Here's why sappy Christmas movies are good for the soul
Sappy movies are the Christmas gifts that keep on giving.
Emotional cinema classics such as It's a Wonderful Life and Miracle on 34th Street have melted cold hearts over the years around the holidays, but it turns out they're also good for your mental well-being.
"Those kinds of movies that celebrate hope, celebrate the possibility of a better life, that kind of thing, they're needed all the time.
But Christmas is a season dedicated to that feeling and need," says Skip Dine Young, professor of psychology at Indiana's Hanover College and author of Psychology at the Movies.
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Two new movies are additions to that seasonal canon: In Collateral Beauty (now showing), an advertising executive played by Will Smith engages human representations of Love, Time and Death to come to grips with the loss of his young daughter.
And A Monster Calls (in theatres Friday in the US, here some time in 2017), though not exactly holiday-themed, calls for tissues as it centres on a British boy (Lewis MacDougall) who conjures a tree monster while taking care of his dying mother (Felicity Jones).
Although such releases don't always work out - case in point, Collateral Beauty's disastrous US$7 million opening weekend - Hollywood studios "look at this time of year as a time of escapism but also of connecting with the warm-and-fuzzy side of how people feel," says Paul Dergarabedian, senior media analyst for comScore.
Eggnog is too rich to drink all year, and similarly, tales such as Charles Dickens' A Christmas Carol or pretty much anything on the Hallmark Channel act as a tonic in December, says Alonso Duralde, a film critic for trade site TheWrap.com and author of Have Yourself a Movie Little Christmas.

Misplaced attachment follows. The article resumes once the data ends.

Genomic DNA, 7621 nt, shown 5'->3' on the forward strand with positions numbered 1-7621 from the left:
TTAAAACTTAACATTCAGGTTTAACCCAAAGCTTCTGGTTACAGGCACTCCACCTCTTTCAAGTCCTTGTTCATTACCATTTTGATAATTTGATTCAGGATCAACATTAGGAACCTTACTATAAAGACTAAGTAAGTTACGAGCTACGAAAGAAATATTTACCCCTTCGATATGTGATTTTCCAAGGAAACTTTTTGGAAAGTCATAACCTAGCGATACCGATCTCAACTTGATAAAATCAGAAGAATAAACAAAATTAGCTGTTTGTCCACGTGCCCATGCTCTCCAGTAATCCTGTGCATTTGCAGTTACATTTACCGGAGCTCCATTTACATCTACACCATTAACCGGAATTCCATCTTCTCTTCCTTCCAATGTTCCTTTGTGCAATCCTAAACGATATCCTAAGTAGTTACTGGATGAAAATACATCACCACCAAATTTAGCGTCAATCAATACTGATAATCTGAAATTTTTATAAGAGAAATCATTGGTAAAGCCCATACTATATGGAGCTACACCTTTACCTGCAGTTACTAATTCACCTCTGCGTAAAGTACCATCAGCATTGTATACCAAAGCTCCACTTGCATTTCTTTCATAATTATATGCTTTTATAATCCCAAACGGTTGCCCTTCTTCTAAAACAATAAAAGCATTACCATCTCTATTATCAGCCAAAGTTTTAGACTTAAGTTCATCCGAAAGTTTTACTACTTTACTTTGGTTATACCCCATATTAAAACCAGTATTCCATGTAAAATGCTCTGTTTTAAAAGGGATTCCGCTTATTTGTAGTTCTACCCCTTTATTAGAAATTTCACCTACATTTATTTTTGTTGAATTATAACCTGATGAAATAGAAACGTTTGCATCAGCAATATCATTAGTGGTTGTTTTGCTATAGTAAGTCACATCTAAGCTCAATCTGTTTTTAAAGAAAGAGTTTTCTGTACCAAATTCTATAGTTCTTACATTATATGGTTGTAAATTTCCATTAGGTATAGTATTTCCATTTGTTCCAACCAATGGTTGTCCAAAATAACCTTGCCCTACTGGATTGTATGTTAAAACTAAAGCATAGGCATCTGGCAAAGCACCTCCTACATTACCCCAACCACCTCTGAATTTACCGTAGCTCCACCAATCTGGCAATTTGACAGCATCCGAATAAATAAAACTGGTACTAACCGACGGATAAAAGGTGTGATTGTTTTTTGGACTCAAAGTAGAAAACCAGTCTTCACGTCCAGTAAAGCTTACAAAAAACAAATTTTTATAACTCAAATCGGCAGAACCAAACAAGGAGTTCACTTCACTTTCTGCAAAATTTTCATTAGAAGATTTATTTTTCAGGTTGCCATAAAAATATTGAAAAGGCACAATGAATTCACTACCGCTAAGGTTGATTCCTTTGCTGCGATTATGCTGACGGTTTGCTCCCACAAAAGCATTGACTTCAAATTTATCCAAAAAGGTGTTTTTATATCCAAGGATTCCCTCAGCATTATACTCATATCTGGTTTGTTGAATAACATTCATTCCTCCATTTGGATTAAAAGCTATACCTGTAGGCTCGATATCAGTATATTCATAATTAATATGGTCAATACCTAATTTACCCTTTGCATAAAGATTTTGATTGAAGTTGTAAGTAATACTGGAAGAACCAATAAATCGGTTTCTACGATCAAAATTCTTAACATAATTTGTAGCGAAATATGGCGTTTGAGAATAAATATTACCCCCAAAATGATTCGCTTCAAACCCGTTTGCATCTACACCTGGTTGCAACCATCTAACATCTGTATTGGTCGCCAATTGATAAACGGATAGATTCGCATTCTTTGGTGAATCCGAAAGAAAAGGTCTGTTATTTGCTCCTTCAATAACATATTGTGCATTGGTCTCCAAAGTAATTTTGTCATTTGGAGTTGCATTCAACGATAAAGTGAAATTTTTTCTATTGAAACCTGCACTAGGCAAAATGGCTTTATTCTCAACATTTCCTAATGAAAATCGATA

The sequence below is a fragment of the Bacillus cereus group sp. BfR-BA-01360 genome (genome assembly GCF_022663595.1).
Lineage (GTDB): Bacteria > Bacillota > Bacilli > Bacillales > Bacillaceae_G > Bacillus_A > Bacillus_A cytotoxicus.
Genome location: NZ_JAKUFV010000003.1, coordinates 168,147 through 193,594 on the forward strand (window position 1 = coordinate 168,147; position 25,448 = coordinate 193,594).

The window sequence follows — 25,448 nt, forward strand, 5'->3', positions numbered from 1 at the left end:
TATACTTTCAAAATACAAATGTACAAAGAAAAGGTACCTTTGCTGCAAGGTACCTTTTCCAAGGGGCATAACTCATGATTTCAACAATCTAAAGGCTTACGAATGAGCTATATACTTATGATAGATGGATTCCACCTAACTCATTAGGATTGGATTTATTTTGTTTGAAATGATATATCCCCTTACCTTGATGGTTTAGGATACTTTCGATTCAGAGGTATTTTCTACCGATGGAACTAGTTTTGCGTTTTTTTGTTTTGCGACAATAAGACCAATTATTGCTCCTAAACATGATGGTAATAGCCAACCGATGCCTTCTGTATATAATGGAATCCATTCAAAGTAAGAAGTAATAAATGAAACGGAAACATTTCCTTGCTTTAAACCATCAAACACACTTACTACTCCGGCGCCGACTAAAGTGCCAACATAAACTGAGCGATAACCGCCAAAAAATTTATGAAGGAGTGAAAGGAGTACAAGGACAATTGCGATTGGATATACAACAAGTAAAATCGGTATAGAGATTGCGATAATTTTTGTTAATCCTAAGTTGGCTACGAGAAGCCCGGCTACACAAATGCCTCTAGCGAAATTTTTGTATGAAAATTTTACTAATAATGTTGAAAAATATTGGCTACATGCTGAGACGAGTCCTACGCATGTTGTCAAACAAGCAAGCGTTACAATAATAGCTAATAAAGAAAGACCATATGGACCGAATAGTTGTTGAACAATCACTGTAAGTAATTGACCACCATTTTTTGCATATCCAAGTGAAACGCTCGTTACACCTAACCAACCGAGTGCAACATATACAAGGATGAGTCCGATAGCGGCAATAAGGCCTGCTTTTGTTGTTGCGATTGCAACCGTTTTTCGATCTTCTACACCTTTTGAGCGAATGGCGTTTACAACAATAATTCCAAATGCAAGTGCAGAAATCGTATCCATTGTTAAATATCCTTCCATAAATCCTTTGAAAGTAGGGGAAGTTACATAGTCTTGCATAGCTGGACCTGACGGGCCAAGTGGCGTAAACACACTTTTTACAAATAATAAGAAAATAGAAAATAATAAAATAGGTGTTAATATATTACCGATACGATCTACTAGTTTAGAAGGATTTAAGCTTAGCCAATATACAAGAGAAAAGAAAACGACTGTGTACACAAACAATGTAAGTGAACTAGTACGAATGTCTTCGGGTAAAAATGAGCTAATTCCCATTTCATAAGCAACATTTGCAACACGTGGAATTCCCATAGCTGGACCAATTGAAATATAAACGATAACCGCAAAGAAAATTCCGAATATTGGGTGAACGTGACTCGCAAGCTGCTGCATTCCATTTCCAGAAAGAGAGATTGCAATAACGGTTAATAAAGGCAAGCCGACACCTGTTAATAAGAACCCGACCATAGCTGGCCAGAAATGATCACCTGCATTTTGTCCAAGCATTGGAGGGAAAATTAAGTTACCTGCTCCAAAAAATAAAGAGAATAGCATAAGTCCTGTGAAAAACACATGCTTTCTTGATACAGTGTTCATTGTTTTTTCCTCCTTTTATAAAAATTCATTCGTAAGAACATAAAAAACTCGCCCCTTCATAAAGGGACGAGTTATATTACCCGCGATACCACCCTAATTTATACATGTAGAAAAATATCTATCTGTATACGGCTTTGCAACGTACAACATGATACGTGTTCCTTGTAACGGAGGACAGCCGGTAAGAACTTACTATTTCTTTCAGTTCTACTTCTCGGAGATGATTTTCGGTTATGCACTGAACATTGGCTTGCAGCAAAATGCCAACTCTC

"Christmas time is when we open ourselves up to correcting our past mistakes and rekindling our old relationships, just like Ebenezer Scrooge does," Duralde says.
"We light a candle to ward off the darkness of winter, and we seek out sentimentality to keep our hearts from growing too chilly."
Young acknowledges that a lot of his research is in the way films act as "equipment for living," and holiday fare such as the musical White Christmas, super-sentimental Love Actually or the unconventionally touching Bill Murray comedy Scrooged work on two levels: They help people already in the spirit get in touch with the holiday but also act as a salve for the downtrodden.
"The season is meant to celebrate hope and renewal," Young says.
"The contrast sometimes leads to people who aren't feeling it to experience the opposite: depression, hopelessness, feeling like they lack something in this season that's supposed to be about giving in abundance."
Everybody's got their favourites to embrace around the holiday, even movie critics. "One person's milk of human kindness is another person's saccharine," says Duralde, who sheds "a few tears every December" for It's a Wonderful Life and 1970's Scrooge with Albert Finney.